What ants lack in size, they make up for it in numbers. While the population of ant colonies depends on the ant species, it is possible for colonies to grow so big that it can have thousands up to millions of ants and have colonies that go deep as tens of feet underground.
But among the millions of ants that can exist in any given colony, only one ant is important over everyone else: the queen ant. Not only is she the leader of the colony, but her survival is necessary because, without a queen ant, the colony would cease to exist.
How Ant Colonies Work
In any given ant colony, you have four different types of ants. First and most importantly, you have the queen ant. She is the founder and leader of the colony whose sole function is to lay thousands of eggs to ensure that her colony doesn’t die out. She is the biggest ant in her colony and has wings.
Second, you have drones, which are male ants whose sole function is to mate with the queen and then die. Third, you have the worker ants. These are the female ants responsible for feeding, foraging, and protecting the colony. All of the ants you see outside of its nest are female worker ants.
And fourth, you have winged males and females known as alates. These are the ants that will leave the colony together to establish new colonies. The winged females become queens in their own colonies, while the males serve as their drones.
The Queen Ant
Every queen ant is born an alate. At a certain age, she and many male alates will leave the colony to create a new colony. Once she has her own offspring, she becomes the queen ant of her colony and begins her primary function in life: reproducing the members of her colony.
While it is only one job, it is so vital that her death will definitely mean the end of the colony. This is why she is so well-guarded by her colony that her chambers are located as far away from the surface as possible to prevent predators from getting to her.
It is possible to have more than one queen in a colony. Super colonies that stretch for miles and go as deep as 25 feet underground can have multiple up to a million queens – this means multi-million ants co-existing together.
The average lifespan of an ant can span depending on their species and where they live. Some ants can only live for a few weeks, with one year as their maximum. An average black ant, for example, can live between 4 years up to 15 years assuming they aren’t killed by bigger predators. Their queen, however, can survive for up to 30 years. This is because she hardly ever leaves her chambers to go outside the nest and will more likely die of old age.
Identifying a Queen Ant
If you happen to come across an ant colony, you can easily identify a queen ant by her size. She is twice as big as all the other ants as her size allows her to produce eggs. She also has wings that make her appear even bigger.
What Happens When a Queen Ant Dies?
A queen ant ensures the survival of the colony because she is responsible for creating its members. Depending on her species, a queen can lay hundreds up to a thousand eggs a day. If a queen were to die, there would be no one to replace her (female worker ants cannot reproduce) and the colony will eventually die out. It won’t be an immediate end to the colony, but eventually, the population will slowly dwindle and die out since there is no queen to replace her lost numbers.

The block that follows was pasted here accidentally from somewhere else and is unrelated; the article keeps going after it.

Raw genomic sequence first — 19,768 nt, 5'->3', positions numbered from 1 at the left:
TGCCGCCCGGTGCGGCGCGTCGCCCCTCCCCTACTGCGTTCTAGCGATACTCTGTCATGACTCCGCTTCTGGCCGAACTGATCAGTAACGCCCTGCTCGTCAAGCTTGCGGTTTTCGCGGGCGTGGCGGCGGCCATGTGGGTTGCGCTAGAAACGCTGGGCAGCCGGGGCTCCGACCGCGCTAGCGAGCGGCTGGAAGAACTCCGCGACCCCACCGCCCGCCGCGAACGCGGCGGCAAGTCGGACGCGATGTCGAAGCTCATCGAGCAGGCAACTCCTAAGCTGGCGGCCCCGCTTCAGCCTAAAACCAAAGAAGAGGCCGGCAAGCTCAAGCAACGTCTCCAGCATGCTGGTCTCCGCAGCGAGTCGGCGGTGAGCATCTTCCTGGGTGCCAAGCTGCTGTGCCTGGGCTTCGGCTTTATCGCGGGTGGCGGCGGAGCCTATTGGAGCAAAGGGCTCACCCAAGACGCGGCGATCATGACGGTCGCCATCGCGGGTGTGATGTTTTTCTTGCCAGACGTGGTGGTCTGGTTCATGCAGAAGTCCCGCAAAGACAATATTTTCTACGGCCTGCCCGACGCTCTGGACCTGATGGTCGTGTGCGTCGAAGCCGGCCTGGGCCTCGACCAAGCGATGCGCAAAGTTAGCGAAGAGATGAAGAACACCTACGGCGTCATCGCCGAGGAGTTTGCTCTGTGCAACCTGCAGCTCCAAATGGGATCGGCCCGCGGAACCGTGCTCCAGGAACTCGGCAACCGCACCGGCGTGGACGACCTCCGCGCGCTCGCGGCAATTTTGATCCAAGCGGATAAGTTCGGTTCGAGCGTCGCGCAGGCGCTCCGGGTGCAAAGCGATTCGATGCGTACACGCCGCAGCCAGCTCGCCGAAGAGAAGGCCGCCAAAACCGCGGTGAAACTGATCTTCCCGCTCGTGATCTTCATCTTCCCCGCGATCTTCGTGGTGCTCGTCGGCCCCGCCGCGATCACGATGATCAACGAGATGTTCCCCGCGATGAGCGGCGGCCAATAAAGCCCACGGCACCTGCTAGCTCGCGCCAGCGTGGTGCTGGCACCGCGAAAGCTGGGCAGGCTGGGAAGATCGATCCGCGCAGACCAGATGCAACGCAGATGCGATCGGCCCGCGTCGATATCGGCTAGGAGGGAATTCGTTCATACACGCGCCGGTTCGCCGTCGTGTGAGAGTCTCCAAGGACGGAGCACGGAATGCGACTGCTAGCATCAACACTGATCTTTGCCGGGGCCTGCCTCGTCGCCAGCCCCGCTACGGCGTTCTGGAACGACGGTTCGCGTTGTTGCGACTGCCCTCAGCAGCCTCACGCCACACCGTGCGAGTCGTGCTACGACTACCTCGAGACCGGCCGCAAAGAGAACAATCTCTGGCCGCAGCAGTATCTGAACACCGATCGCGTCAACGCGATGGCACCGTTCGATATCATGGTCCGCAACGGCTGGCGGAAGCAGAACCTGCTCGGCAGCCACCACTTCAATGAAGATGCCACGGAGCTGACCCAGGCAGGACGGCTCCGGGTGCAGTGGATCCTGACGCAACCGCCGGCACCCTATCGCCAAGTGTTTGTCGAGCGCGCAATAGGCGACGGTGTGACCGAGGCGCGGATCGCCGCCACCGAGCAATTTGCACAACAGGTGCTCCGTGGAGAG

Death By Mutiny
In cases where there are multiple queens, some worker ants may try to turn on multiple queens so that only one queen remains. However, some worker ants can get carried away and end up killing all the queens, thus ending their own colony.
However, when something like this happens, queens are not going to go down without a fight. When a queen knows she is not the only queen in a colony, she produces fewer workers. This may seem like counter-productive as this means there are less ants in the super colony, but it’s actually quite strategic.
With fewer worker ants in the colony, a queen has less power and is more likely to be overwhelmed by the number of worker ants that will attack her. With less ants, she has more fighting power against the worker ants. It shows that, when they feel threatened by the numbers against her, a queen ant is willing to sacrifice the interests of the colony to save herself.
This comes at a price, however, especially when worker ants decide to kill queen ants. The more fertile and productive a queen ant is, the stronger her chemical odor for producing ants. Worker ants are more likely to spare the queen that produces the most ants for the colony and kill off those that do not produce as many eggs.
So, to answer the question of what would happen if a queen ant dies, the general answer is that the queen’s ant colony will die out if the only queen dies because there is no one to replace her. However, in colonies with multiple queens, some worker ants may try to kill their least productive queen ants. They may get a bit overboard with their mutiny, however, and may also end up killing all the queens in the colony, leading to their colony’s eventual extinction.